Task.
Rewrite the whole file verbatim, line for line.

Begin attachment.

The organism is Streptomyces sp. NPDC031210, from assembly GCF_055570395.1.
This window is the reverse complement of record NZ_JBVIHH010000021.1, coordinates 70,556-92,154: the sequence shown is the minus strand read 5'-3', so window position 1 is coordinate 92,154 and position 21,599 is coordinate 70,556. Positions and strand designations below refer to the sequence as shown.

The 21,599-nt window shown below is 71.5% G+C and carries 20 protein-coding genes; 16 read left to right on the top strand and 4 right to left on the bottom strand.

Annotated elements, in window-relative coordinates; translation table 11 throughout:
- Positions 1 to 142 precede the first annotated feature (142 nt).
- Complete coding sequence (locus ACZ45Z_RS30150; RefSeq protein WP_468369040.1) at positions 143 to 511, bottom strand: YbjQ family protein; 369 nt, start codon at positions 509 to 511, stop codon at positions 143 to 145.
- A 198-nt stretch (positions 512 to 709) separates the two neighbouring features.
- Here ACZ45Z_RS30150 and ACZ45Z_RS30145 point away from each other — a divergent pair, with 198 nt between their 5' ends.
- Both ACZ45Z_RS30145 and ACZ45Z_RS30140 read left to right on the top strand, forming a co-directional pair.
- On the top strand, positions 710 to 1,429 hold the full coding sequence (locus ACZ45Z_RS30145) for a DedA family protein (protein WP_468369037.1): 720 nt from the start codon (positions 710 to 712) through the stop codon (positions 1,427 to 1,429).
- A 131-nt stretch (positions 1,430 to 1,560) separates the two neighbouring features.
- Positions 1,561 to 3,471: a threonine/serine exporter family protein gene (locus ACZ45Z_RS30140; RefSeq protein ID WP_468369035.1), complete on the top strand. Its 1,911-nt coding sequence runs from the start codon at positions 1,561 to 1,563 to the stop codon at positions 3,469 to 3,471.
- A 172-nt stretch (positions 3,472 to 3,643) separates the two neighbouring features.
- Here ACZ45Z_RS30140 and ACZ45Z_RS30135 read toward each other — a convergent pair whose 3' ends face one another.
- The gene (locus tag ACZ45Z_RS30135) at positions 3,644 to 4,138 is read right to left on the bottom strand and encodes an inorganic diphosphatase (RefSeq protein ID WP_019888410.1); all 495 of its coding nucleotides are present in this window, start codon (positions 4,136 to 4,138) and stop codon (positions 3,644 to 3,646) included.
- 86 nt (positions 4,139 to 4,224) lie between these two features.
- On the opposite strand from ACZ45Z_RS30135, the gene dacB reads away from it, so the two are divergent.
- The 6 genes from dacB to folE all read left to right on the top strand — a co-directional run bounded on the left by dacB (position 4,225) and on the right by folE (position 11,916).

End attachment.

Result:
The organism is Streptomyces sp. NPDC031210, from assembly GCF_055570395.1.
This window is the reverse complement of record NZ_JBVIHH010000021.1, coordinates 70,556-92,154: the sequence shown is the minus strand read 5'-3', so window position 1 is coordinate 92,154 and position 21,599 is coordinate 70,556. Positions and strand designations below refer to the sequence as shown.

The 21,599-nt window shown below is 71.5% G+C and carries 20 protein-coding genes; 16 read left to right on the top strand and 4 right to left on the bottom strand.

Annotated elements, in window-relative coordinates; translation table 11 throughout:
- Positions 1 to 142 precede the first annotated feature (142 nt).
- Complete coding sequence (locus ACZ45Z_RS30150; RefSeq protein WP_468369040.1) at positions 143 to 511, bottom strand: YbjQ family protein; 369 nt, start codon at positions 509 to 511, stop codon at positions 143 to 145.
- A 198-nt stretch (positions 512 to 709) separates the two neighbouring features.
- Here ACZ45Z_RS30150 and ACZ45Z_RS30145 point away from each other — a divergent pair, with 198 nt between their 5' ends.
- Both ACZ45Z_RS30145 and ACZ45Z_RS30140 read left to right on the top strand, forming a co-directional pair.
- On the top strand, positions 710 to 1,429 hold the full coding sequence (locus ACZ45Z_RS30145) for a DedA family protein (protein WP_468369037.1): 720 nt from the start codon (positions 710 to 712) through the stop codon (positions 1,427 to 1,429).
- A 131-nt stretch (positions 1,430 to 1,560) separates the two neighbouring features.
- Positions 1,561 to 3,471: a threonine/serine exporter family protein gene (locus ACZ45Z_RS30140; RefSeq protein ID WP_468369035.1), complete on the top strand. Its 1,911-nt coding sequence runs from the start codon at positions 1,561 to 1,563 to the stop codon at positions 3,469 to 3,471.
- A 172-nt stretch (positions 3,472 to 3,643) separates the two neighbouring features.
- Here ACZ45Z_RS30140 and ACZ45Z_RS30135 read toward each other — a convergent pair whose 3' ends face one another.
- The gene (locus tag ACZ45Z_RS30135) at positions 3,644 to 4,138 is read right to left on the bottom strand and encodes an inorganic diphosphatase (RefSeq protein ID WP_019888410.1); all 495 of its coding nucleotides are present in this window, start codon (positions 4,136 to 4,138) and stop codon (positions 3,644 to 3,646) included.
- 86 nt (positions 4,139 to 4,224) lie between these two features.
- On the opposite strand from ACZ45Z_RS30135, the gene dacB reads away from it, so the two are divergent.
- The 6 genes from dacB to folE all read left to right on the top strand — a co-directional run bounded on the left by dacB (position 4,225) and on the right by folE (position 11,916).